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Could Obesity Be All In The Mind?

Posted: Monday, February 09, 2004

As the global obesity epidemic spreads, and the UK's Food Standards Agency prepares to debate the increasing number of overweight children, all eyes are fixed firmly on expanding waistlines.

But should we be looking elsewhere in the body for the real secrets behind this considerable health threat?

Scientists at the Universities of Edinburgh and Newcastle-upon-Tyne are about to embark on one of the biggest studies of its kind into the role the brain plays in making people fat.

It is a multi-million pound five-year project, the results of which could be crucial to the battle against weight-related illnesses like diabetes and heart diseases.

The theory behind it is that many people fail to lose weight, not because they cannot stop eating, but because the brain will not let them do so.

Previous studies have shown that once a person gains extra weight, the brain 're-programmes' itself to accept this as normal.

Survival threat

Before we can develop good medicines to stop the obesity epidemic, we need to understand how the body's own hormones regulate appetite and body weight.
Professor Jonathan Seckl
 

Any subsequent attempts to reduce the weight are then interpreted as a threat to the body's survival.

As a result, the brain automatically slows the body's metabolic rate to reduce the burning of calories.

Scientists involved in the study hope to find out exactly how the brain does this but think they already know why - evolution.

"Back in man's hunter-gatherer days, or even in Britain in the Middle Ages, starvation was common," says Professor Jonathan Seckl, an expert in molecular medicine at Edinburgh University.

"So the body learned to turn off its metabolism and go into survival mode so it could live through the famine.

"Now when somebody is obese and they try to lose weight, they immediately feel hungry and the body reacts as if they were a five stone weakling.

"It tells the brain 'I am being starved' and starts to retain calories like crazy."

Evolution lagging behind

Professor Seckl believes although famine has been almost unheard in the developed world for many years, evolution has yet to catch up.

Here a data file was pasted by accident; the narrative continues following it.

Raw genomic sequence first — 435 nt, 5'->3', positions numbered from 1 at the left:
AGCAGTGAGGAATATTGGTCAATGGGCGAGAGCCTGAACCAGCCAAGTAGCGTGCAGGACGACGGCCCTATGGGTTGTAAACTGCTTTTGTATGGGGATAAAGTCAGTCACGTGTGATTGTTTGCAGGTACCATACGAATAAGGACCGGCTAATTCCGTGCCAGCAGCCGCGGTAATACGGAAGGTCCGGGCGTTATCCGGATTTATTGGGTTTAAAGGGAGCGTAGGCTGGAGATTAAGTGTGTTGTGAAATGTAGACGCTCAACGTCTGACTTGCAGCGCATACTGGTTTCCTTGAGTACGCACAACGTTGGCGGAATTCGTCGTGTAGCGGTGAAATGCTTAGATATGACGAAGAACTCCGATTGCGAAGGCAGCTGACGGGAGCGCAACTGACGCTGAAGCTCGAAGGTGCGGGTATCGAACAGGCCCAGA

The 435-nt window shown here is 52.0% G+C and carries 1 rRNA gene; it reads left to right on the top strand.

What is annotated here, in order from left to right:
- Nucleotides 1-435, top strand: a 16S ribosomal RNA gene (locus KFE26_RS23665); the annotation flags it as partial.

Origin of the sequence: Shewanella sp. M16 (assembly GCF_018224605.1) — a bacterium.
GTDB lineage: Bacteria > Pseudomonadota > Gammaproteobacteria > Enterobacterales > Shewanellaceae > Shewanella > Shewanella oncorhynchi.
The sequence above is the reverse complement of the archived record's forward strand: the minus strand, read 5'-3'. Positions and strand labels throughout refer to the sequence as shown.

This means that while food is plentiful, our brains have not yet re-programmed themselves to recognise that it's not always necessary to kick-start survival mode when food intake drops.

That process could take hundreds, if not thousands, more years.

"We are facing the pressure of millions of years of mammalian evolution," he adds.

"Yet the phenomenon of a McDonalds on every street corner is only something seen in the last 20 years."

The EU has set aside 11.7 million Euros for the project, which will involve 26 leading researchers from 13 different European countries.

The study comes at a time when an estimated one billion people round the world are overweight.

The UK's Food Standards Agency will launch a public debate on the issue later this week.

It will consider calls for food manufacturers to be banned from targeting children in adverts.

Culture Secretary Tessa Jowell has already asked the new television regulator Ofcom to look into the issue.

Ms Jowell, a former minister for public health, has said she is concerned about the rising rates of obesity in children.

The EU researchers hope to identify five or six new targets within the brain that could be used to develop new anti-obesity drugs.

One way might be to come up with a way of making fat cells burn up more calories by overriding the brain's control systems.

Professor Seckl said: "Before we can develop good medicines to stop the obesity epidemic, we need to understand how the body's own hormones regulate appetite and body weight."

But the project also touches on the sensitive question of whether millions of pounds should be spent developing drugs to treat obesity, rather than preventing it in the first place.

Scientists are acutely aware of the debate over whether obesity is an 'illness', or a self-induced state.

"There is a question-mark over whether we should be interfering with things like appetite," said Professor Seckl.

"A lot of people, and I am one of them, worry about that.

"But I see people all the time who are overweight and are driving themselves to distraction because they cannot diet effectively.

"Very few people, probably no more than 10% - 15%, are able to diet successfully and keep the weight off.

"Simply telling people not to eat does not really work."  

Source: BBC News

 
 
 
 
 
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